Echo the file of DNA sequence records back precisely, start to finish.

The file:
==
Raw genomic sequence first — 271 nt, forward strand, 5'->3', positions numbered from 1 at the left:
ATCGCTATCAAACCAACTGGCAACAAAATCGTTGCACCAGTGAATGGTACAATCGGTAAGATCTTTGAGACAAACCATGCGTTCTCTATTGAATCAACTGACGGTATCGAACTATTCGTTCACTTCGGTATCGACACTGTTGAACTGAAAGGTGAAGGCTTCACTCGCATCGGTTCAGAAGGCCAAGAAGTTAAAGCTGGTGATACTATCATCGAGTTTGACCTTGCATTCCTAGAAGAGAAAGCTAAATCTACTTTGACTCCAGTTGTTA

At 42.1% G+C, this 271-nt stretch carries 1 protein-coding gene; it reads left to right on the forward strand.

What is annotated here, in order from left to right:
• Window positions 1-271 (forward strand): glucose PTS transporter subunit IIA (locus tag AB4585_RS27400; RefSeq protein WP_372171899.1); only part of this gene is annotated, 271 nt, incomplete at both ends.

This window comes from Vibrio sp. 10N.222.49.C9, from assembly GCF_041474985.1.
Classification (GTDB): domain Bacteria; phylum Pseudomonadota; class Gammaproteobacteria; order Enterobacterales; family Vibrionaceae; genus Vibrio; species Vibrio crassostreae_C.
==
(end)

Raw genomic sequence first — 271 nt, forward strand, 5'->3', positions numbered from 1 at the left:
ATCGCTATCAAACCAACTGGCAACAAAATCGTTGCACCAGTGAATGGTACAATCGGTAAGATCTTTGAGACAAACCATGCGTTCTCTATTGAATCAACTGACGGTATCGAACTATTCGTTCACTTCGGTATCGACACTGTTGAACTGAAAGGTGAAGGCTTCACTCGCATCGGTTCAGAAGGCCAAGAAGTTAAAGCTGGTGATACTATCATCGAGTTTGACCTTGCATTCCTAGAAGAGAAAGCTAAATCTACTTTGACTCCAGTTGTTA

At 42.1% G+C, this 271-nt stretch carries 1 protein-coding gene; it reads left to right on the forward strand.

What is annotated here, in order from left to right:
• Window positions 1-271 (forward strand): glucose PTS transporter subunit IIA (locus tag AB4585_RS27400; RefSeq protein WP_372171899.1); only part of this gene is annotated, 271 nt, incomplete at both ends.

This window comes from Vibrio sp. 10N.222.49.C9, from assembly GCF_041474985.1.
Classification (GTDB): domain Bacteria; phylum Pseudomonadota; class Gammaproteobacteria; order Enterobacterales; family Vibrionaceae; genus Vibrio; species Vibrio crassostreae_C.